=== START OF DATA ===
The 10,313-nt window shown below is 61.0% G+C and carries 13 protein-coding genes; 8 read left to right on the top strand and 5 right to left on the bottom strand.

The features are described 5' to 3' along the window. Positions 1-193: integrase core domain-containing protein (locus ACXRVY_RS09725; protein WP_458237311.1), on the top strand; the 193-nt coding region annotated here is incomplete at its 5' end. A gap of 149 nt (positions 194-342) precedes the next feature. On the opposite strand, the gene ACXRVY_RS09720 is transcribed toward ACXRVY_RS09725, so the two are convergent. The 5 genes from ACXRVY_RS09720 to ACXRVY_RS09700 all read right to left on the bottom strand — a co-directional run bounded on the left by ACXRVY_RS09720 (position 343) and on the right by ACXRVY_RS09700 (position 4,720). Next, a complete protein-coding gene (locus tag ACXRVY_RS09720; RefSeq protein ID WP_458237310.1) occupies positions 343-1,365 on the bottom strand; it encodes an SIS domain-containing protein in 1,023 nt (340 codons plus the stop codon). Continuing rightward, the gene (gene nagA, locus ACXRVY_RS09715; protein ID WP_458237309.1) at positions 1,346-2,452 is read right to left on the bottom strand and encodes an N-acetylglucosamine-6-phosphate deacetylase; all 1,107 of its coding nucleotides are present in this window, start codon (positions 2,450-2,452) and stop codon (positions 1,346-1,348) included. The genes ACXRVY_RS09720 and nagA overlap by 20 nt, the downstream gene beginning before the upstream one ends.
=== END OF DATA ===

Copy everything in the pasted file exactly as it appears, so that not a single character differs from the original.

The 10,313-nt window shown below is 61.0% G+C and carries 13 protein-coding genes; 8 read left to right on the top strand and 5 right to left on the bottom strand.

The features are described 5' to 3' along the window. Positions 1-193: integrase core domain-containing protein (locus ACXRVY_RS09725; protein WP_458237311.1), on the top strand; the 193-nt coding region annotated here is incomplete at its 5' end. A gap of 149 nt (positions 194-342) precedes the next feature. On the opposite strand, the gene ACXRVY_RS09720 is transcribed toward ACXRVY_RS09725, so the two are convergent. The 5 genes from ACXRVY_RS09720 to ACXRVY_RS09700 all read right to left on the bottom strand — a co-directional run bounded on the left by ACXRVY_RS09720 (position 343) and on the right by ACXRVY_RS09700 (position 4,720). Next, a complete protein-coding gene (locus tag ACXRVY_RS09720; RefSeq protein ID WP_458237310.1) occupies positions 343-1,365 on the bottom strand; it encodes an SIS domain-containing protein in 1,023 nt (340 codons plus the stop codon). Continuing rightward, the gene (gene nagA, locus ACXRVY_RS09715; protein ID WP_458237309.1) at positions 1,346-2,452 is read right to left on the bottom strand and encodes an N-acetylglucosamine-6-phosphate deacetylase; all 1,107 of its coding nucleotides are present in this window, start codon (positions 2,450-2,452) and stop codon (positions 1,346-1,348) included. The genes ACXRVY_RS09720 and nagA overlap by 20 nt, the downstream gene beginning before the upstream one ends.